The TPP Japan-US rice negotiations will not contribute to the national interest, Consumer burden will increase if a zero-tariff import quota is established to maintain the tariffs on rice

English translated version of Webronza on April 21, 2015

US Trade Representative Froman came to Japan on 19 April and engaged in the final stages of the negotiations with Minister in Charge of TPP Amari on 19 and 21 April.

Working-level talks were held just before the ministerial talks conducted during Froman's visit to Japan. Furthermore, Prime Minister Abe is scheduled to visit the United States on 28 April. Given this schedule, it feels like a scenario for reaching a certain "point of compromise" has been written up between the two countries from quite a while back.

Negotiators have often written scenarios that they would then follow, and this style of negotiating in itself should not necessarily be criticised. However, the problem is whether or not the contents will benefit Japan.

Even before Japan joined the TPP negotiations, I had been expecting that the Japan-US negotiations would conclude based on the introduction of a zero-tariff import quota in return for maintaining Japan's tariffs on rice. The reason is simple.

As I wrote in a previous article ('Does rice have no choice but to be euthanized? The prediction about the TPP negotiations that I did not want to get right', Webronza, 25 November 2013), "The tariff on rice, which is the sanctuary of all sanctuaries, must be maintained. However, Japan also needs to deal with the gain to the United States of increasing their rice industry's exports to Japan. Given that Japan will be advocating exceptions in the TPP negotiations, based on the above they will have to establish a zero-tariff import quota for countries participating in the TPP - a TPP quota."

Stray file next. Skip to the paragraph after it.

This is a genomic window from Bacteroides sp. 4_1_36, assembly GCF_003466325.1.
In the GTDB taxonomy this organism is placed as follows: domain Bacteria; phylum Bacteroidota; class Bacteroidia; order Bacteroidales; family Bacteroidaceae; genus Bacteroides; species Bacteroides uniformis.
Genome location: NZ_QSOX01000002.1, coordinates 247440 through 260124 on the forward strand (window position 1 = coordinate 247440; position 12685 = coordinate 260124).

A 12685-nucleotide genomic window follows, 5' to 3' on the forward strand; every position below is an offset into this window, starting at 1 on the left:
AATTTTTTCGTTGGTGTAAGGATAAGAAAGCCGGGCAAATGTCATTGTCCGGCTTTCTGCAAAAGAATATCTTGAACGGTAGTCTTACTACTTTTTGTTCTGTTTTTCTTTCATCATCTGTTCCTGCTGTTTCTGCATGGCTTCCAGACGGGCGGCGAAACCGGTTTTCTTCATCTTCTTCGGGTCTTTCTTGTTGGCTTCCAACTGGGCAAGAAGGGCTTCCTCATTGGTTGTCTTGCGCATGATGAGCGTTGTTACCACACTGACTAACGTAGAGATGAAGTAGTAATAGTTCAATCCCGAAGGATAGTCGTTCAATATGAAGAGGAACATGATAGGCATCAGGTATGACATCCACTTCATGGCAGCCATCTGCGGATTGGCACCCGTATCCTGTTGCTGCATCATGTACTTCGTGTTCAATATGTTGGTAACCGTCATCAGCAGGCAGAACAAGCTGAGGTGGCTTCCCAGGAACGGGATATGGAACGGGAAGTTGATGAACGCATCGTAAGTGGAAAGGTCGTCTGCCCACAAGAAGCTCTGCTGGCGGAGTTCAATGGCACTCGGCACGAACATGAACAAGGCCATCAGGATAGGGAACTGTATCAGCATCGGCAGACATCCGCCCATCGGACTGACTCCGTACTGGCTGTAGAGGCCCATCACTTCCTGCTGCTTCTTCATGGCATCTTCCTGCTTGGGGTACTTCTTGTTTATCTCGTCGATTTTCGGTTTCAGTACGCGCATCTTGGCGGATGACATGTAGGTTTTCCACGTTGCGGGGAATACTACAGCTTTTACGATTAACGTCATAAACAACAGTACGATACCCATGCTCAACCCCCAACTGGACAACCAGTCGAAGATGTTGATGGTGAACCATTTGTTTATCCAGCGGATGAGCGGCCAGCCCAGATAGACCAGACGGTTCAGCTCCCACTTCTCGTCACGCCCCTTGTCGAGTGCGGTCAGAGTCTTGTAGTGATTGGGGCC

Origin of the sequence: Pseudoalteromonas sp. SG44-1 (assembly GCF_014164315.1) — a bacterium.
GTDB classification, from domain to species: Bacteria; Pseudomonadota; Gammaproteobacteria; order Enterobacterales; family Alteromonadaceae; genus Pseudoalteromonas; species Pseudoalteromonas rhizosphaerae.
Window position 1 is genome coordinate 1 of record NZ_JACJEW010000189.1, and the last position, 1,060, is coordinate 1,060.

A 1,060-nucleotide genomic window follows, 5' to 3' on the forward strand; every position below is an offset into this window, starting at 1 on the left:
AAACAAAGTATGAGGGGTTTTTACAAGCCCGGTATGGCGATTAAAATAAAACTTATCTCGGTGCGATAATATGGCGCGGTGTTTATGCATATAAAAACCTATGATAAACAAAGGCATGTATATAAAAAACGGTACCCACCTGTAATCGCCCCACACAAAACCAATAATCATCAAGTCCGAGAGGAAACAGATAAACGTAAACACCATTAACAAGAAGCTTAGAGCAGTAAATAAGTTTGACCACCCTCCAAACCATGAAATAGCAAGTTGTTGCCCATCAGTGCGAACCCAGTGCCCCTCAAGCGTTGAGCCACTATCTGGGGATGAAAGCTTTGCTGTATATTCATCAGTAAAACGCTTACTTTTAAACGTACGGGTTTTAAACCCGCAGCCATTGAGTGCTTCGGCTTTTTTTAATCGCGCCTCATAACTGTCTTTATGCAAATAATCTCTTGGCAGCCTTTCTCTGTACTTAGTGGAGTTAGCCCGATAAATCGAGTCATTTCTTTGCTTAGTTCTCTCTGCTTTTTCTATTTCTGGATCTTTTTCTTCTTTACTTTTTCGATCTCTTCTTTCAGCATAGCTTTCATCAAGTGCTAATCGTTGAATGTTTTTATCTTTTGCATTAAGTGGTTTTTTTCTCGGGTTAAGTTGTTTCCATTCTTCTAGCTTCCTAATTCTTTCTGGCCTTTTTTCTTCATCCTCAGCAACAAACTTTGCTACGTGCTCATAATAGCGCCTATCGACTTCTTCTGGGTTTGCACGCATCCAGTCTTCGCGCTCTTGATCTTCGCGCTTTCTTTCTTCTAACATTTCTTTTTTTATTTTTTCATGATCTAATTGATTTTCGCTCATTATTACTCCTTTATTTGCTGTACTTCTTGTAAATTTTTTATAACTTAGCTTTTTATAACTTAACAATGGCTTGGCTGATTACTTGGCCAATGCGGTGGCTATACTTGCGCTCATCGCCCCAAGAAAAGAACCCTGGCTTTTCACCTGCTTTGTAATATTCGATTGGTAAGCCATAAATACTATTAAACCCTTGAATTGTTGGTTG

This kind of situation has been repeated in past rice-related negotiations.

Firstly, in the GATT Uruguay Round negotiations, Japan only had to establish a zero-tariff import quota that was 5% of consumption (minimum access) if they decided to turn nontariff barriers such as quantitative restrictions to tariffs, so they expanded this quota to 8% of consumption in order to exempt rice from tariffication.

Since this quota was later found to be excessive, Japan switched to tariffication in 1999 and reduced the quota to 7.2% of consumption (770,000 tonnes). In the WTO Doha Round negotiations that took place after tariffication, Japan adopted the negotiating policy of adding to and expanding the minimum access quota in order to keep the reduction of tariffs on rice low.

However, establishing and expanding the zero-tariff import quota led to reductions in domestic production. As such, the government has been taking measures to ensure that the quota did not have an impact on domestic production through measures such as using the imported rice for livestock feed and aid. They let go of the rice imported under the minimum access quota for next to nothing, so these measures gave rise to a huge fiscal burden (using 500,000 tonnes of rice for aid requires ¥45 billion).

This time the United States is demanding a quota of 215,000 tonnes (175,000 tonnes of rice as a staple food and 40,000 tonnes of rice for processing). Japan responded that they could only accept up to 50 thousand tonnes, and it is reported that tough negotiations are taking place. However, are the two countries really locking horns in tough talks?